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Is God With Us Or Not?

In preaching themes like Christ Vicarious sacrifice for humanity’s atonement, Perichoresis (the Divine Dance) to which we are all invited to participate, and the intimate blessings of being abole to know that we are “liked, loved, accepted, included and adopted by God,” I am really attempting to answer one key theological question:  “Is God with us, or not?”

I spoke about this in the sermon preached on September 28, 2014, at the Patterson Avenue Baptist Church in Richmond, VA.

 You can watch the video below.  A podcast can be downloaded at the church website:  Patterson Avenue Baptist Church Below the video, you will find a copy of the manuscript prepared in advance of the sermon. Whenever you visit a blog, be kind to the blog publisher.  If you find a post helpful, inspirational, or even a bit controversial, PLEASE SHARE via social media.  There are several links on this page to make such SHARING much easier.

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Is God With Us Or Not?

Philippians 2:1-13

Therefore if you have any encouragement from being united with Christ, if any comfort from his love, if any common sharing in the Spirit, if any tenderness and compassion, then make my joy complete by being like-minded, having the same love, being one in spirit and of one mind. Do nothing out of selfish ambition or vain conceit. Rather, in humility value others above yourselves, not looking to your own interests but each of you to the interests of the others.

In your relationships with one another, have the same mindset as Christ Jesus:

Who, being in very nature God, did not consider equality with God something to be used to his own advantage;

rather, he made himself nothing by taking the very nature of a servant,  being made in human likeness.

And being found in appearance as a man,  he humbled himself by becoming obedient to death—even death on a cross!

 Therefore God exalted him to the highest place and gave him the name that is above every name, that at the name of Jesus every knee should bow,  in heaven and on earth and under the earth, and every tongue acknowledge that Jesus Christ is Lord,  to the glory of God the Father. 

Therefore, my dear friends, as you have always obeyed—not only in my presence, but now much more in my absence—continue to work out your salvation with fear and trembling, for it is God who works in you to will and to act in order to fulfill his good purpose.

 

 

I’ve been doing an inventory of my theological thinking in recent weeks. I have been exploring the doctrinal statements and biblical themes that appear often in the thoughts I think, the prayers I pray, and the words I say.  I have gathered up many of the words and phrases you have heard me repeat as I have stood in this spot to preach and to teach.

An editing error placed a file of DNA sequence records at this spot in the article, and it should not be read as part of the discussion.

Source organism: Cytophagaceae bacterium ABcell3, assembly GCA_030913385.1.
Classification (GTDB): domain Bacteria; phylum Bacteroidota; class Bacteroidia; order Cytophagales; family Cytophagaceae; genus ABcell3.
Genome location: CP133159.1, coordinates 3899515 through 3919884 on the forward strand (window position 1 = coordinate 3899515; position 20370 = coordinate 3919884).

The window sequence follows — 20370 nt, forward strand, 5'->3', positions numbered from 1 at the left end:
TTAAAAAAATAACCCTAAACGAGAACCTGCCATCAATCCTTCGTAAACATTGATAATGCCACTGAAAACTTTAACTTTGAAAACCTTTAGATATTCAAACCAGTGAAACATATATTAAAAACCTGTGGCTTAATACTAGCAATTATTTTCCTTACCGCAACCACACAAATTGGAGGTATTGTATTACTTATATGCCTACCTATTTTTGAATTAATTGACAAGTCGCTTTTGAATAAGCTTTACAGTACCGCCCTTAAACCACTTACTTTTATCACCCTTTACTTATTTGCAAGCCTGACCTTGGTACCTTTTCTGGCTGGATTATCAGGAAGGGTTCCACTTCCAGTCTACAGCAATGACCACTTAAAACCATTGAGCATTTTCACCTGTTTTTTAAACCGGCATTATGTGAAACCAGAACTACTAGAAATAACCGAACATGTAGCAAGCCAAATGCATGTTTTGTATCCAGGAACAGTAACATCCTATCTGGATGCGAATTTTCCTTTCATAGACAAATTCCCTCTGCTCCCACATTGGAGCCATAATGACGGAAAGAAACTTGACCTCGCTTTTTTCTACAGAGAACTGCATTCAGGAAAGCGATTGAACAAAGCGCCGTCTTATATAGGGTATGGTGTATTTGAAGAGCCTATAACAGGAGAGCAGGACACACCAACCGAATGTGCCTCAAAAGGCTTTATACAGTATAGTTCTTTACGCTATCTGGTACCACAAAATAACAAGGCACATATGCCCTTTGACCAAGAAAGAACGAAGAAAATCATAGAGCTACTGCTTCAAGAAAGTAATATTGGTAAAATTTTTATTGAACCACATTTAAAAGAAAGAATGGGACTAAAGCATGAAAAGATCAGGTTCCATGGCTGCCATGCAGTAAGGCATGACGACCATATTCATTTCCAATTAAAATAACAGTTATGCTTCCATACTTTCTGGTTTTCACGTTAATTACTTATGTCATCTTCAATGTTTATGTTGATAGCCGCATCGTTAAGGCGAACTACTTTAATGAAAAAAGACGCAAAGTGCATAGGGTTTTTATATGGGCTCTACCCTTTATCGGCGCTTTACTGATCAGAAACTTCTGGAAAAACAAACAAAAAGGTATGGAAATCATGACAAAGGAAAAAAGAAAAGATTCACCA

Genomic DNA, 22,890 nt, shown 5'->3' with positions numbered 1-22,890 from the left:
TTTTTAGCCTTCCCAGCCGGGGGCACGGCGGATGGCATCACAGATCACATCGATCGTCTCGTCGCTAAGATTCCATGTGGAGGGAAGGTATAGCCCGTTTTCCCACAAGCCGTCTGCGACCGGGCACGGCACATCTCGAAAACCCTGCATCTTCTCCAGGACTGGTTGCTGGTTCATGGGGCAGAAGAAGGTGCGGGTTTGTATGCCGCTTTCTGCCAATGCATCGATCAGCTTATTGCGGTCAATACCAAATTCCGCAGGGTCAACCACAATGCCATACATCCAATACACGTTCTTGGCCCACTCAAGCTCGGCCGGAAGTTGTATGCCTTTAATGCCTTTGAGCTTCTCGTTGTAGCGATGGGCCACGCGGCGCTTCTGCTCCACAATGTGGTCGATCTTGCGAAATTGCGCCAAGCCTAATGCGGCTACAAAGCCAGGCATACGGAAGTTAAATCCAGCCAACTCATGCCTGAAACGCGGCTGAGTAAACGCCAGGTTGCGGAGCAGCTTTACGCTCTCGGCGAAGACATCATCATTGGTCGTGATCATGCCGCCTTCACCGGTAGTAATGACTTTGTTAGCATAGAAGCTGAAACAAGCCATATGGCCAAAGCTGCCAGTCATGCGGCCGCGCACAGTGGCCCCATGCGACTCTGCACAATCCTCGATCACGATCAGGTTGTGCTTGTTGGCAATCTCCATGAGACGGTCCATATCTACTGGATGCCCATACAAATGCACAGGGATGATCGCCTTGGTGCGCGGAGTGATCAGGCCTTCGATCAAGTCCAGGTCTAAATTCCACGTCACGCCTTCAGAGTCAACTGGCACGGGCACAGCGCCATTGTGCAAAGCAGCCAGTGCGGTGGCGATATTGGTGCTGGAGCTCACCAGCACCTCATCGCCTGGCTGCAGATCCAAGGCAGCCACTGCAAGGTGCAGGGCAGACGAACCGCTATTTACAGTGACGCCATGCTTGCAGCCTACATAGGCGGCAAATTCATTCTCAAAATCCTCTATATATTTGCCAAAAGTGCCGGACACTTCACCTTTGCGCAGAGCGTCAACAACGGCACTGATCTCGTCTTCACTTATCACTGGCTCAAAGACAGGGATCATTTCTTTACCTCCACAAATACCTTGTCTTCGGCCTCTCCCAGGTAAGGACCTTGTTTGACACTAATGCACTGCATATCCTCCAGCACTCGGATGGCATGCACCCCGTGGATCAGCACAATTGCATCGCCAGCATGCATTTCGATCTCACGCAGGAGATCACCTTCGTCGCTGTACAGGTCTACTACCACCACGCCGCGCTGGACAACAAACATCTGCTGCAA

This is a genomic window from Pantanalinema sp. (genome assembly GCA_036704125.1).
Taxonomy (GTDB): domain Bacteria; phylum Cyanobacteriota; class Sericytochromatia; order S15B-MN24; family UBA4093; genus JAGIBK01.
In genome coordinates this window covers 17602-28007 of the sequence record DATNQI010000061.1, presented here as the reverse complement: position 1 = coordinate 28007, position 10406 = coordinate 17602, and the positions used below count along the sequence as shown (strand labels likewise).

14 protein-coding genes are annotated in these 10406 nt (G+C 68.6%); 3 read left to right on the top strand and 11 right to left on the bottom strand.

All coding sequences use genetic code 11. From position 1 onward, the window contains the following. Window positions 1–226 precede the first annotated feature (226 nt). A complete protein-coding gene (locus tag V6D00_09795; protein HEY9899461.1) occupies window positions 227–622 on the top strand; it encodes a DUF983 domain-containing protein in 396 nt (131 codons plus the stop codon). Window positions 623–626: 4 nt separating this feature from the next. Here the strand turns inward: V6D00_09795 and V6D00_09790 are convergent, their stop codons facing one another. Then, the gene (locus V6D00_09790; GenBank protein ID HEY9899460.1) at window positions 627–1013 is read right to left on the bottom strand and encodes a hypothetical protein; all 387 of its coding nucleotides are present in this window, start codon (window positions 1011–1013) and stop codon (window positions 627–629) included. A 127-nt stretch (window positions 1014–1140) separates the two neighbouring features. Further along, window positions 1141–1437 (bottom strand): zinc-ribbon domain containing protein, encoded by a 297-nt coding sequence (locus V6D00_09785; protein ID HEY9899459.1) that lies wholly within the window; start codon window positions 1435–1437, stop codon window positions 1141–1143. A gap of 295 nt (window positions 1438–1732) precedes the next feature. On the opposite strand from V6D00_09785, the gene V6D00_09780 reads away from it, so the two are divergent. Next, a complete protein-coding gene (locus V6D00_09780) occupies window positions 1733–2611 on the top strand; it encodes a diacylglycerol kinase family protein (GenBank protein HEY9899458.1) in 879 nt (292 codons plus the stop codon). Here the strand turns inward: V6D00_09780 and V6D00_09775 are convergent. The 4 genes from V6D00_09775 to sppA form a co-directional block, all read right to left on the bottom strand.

You’ve heard me mention the Greek word Perichoresis.  Used by ancient church elders and contemporary theologians alike, this word speaks to the relationship that exists between the Father, Son, and Holy Spirit.  The word means to spin about or to twirl as if in a dance.  That’s the style of relationship that exists within God.  It’s a Divine dance. In his letter to the church at Ephesus, the Apostle Paul writes that we were all “predestine” or “chosen” from “before the foundations of the world” to be a part of this relationship – this Divine dance.  We were created to be a part of the Perichoresis.

You’ve heard me describe this intimacy by saying that we are liked, loved, accepted, included, and adopted. In recent weeks we have explored in worship numerous texts that explore these concepts and use these very words to describe the quality of life we are able to enjoy as participants with God in the dance.

I have also spoke about the nature of our witness. I have spoke about what it means to live FROM God, rather than FOR God.  Far too many of us live our lives feeling a sense of burden, obligation, expectation that we must do something for God to be accepted by God.  The truth, however, is that the Christian life flows from our acceptance. For Christians, BEING always precedes and produces the end result. Jesus taught that the Kingdom of God was not out there somewhere. Jesus taught that the Kingdom of God is within us. Christian living is Spirit-filled living.

You’ve also heard me speak often about grace. Grace is the one word in the scripture and theology that most accurately sums up all the rest.  The problem is that our religious culture has often diminished rather than magnified the meaning of this world.

We’ve heard grace defined in terms of the forgiveness of sins. It is that…but it is much more.  We have heard grace defined as mercy – the notion that “we don’t get what we deserve.”  Grace is mercy, but it is much more.

Grace means that we receive unimaginable and underserved blessings from God. It means that Jesus has shared his very life with us.  It means that all Jesus was and all Jesus had was imparted to us when he redeemed us from sin.

So, I have been taking this theological inventory, exploring what I say and why I say it, and in the process I have come to understand that in it all I am trying to answer one simple question:

Is God with us or not?

All of those words, phrases, doctrinal statements, and theological declarations are aimed to answer that question. “Is God present?”  “Is God for us?”  “Is God near us?”  “Is Jesus really the revelation of God as Immanuel – of God with us?”